|Ocean and Coastal Economic Summit: July 22, 2005 : Long Beach|
Posted by CA Resources on July 20, 2005 at 11:29:48:|
TO: California Ocean and Coastal Community
FROM: Co-Chairs of the California Biodiversity Council:
Mike Chrisman, Secretary for Resources
DATE: July 11, 2005
SUBJECT: Ocean and Coastal Economic Summit: July 22, 2005
As co-chairs of the California Biodiversity Council, we would like to invite you to attend the next meeting of the Biodiversity Council on July 22, 2005 from 8:30 a.m. – 3 p.m. at the Cesar Chavez Community Center, 401 Golden Ave., Long Beach, California. We are calling this meeting the California Ocean and Coastal Economic Summit as we are bringing together experts to discuss the importance of economics to improving ocean and coastal management in California. The invitation, agenda, newsletter, registration form, and directions are available for download at ceres.ca.gov/biodiv/oceans.html We have extended the registration deadline.
The meeting will kick off with a presentation about California’s ocean economy by Judy Kildow and Charlie Colgan of the National Ocean Economic Project. Jim Leape of the Packard Foundation will give a presentation regarding the importance of economic information in funding decisions. In the morning session, a panel of economists will discuss the application of economic data to ocean and coastal management. The afternoon session will focus on market-based management approaches by examining three different on-the-ground examples of these tools.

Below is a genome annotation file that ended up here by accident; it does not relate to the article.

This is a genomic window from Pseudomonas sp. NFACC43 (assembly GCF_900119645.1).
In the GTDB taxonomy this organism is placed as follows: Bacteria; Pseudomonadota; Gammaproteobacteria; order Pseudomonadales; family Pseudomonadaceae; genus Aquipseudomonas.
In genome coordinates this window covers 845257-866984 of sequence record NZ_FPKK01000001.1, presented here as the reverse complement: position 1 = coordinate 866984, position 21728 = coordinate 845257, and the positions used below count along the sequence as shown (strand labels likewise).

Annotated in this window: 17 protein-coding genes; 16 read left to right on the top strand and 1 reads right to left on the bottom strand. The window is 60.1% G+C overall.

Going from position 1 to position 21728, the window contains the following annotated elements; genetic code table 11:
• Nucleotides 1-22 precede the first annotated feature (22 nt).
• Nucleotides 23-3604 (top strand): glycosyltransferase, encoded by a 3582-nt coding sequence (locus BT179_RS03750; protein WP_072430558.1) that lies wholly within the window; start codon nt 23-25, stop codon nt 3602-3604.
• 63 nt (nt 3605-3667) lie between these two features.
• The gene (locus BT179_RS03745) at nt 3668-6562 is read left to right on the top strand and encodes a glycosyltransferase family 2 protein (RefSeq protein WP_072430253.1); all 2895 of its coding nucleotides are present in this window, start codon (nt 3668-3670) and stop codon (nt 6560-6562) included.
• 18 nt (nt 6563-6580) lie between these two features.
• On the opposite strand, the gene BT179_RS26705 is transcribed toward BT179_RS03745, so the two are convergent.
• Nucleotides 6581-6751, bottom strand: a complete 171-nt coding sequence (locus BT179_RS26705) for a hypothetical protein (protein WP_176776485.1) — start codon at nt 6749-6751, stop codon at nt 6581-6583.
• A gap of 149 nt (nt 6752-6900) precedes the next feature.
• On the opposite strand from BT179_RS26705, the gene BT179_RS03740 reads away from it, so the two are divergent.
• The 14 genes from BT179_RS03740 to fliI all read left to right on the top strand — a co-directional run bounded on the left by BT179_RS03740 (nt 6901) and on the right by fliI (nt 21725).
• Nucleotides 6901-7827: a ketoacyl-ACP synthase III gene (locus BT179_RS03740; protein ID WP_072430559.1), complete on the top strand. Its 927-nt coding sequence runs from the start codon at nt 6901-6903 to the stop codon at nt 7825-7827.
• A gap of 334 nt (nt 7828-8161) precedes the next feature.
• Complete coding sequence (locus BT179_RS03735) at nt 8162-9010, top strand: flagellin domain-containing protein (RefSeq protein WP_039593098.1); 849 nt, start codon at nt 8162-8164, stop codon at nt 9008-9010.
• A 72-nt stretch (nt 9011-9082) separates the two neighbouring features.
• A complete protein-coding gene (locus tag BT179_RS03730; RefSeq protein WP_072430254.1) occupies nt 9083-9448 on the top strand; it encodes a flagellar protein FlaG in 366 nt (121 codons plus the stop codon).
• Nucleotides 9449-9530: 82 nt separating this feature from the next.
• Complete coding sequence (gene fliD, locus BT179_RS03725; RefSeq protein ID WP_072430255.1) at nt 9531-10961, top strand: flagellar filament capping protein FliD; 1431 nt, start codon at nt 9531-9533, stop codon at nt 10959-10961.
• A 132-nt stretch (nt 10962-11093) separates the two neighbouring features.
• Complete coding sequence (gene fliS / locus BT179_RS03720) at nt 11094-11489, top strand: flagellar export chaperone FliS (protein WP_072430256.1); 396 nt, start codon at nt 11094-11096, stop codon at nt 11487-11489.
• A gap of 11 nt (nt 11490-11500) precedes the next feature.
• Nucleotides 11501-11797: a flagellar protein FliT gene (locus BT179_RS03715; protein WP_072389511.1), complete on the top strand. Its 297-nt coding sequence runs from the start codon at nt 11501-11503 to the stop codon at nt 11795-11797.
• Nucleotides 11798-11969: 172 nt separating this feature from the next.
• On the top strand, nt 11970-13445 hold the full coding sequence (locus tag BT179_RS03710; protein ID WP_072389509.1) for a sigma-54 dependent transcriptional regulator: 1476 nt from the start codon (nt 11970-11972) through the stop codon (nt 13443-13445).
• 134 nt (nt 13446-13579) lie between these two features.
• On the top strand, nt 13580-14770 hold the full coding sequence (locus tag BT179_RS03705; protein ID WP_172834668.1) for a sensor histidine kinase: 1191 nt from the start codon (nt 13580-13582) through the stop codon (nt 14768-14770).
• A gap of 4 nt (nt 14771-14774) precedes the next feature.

The California Biodiversity News ceres.ca.gov/biodiversity/newsletter/v12n1/news_spring05.html released today contains several interesting articles related to this Economic Summit. Admiral James Watkins, Chair of the U.S. Commission on Ocean Policy, demonstrates the importance of the ocean to the national economy in his article. Issues examined at the Economic Summit will help inform many local, state, and federal entities including the newly-formed California Ocean Protection Council. For more information, see the article about the Ocean Protection Council’s recent activities. The newsletter also includes an article by NOAA’s Coastal Connections that provides a primer on ocean and coastal economics.
The California Biodiversity Council seeks to improve coordination between the various resource management and environmental protection organizations at federal, state, and local levels. The council has 40 members, including 10 regional associations of county supervisors and governments, 18 state agencies, 12 federal agencies, and 10 local agencies.
We look forward to seeing you at the July summit.
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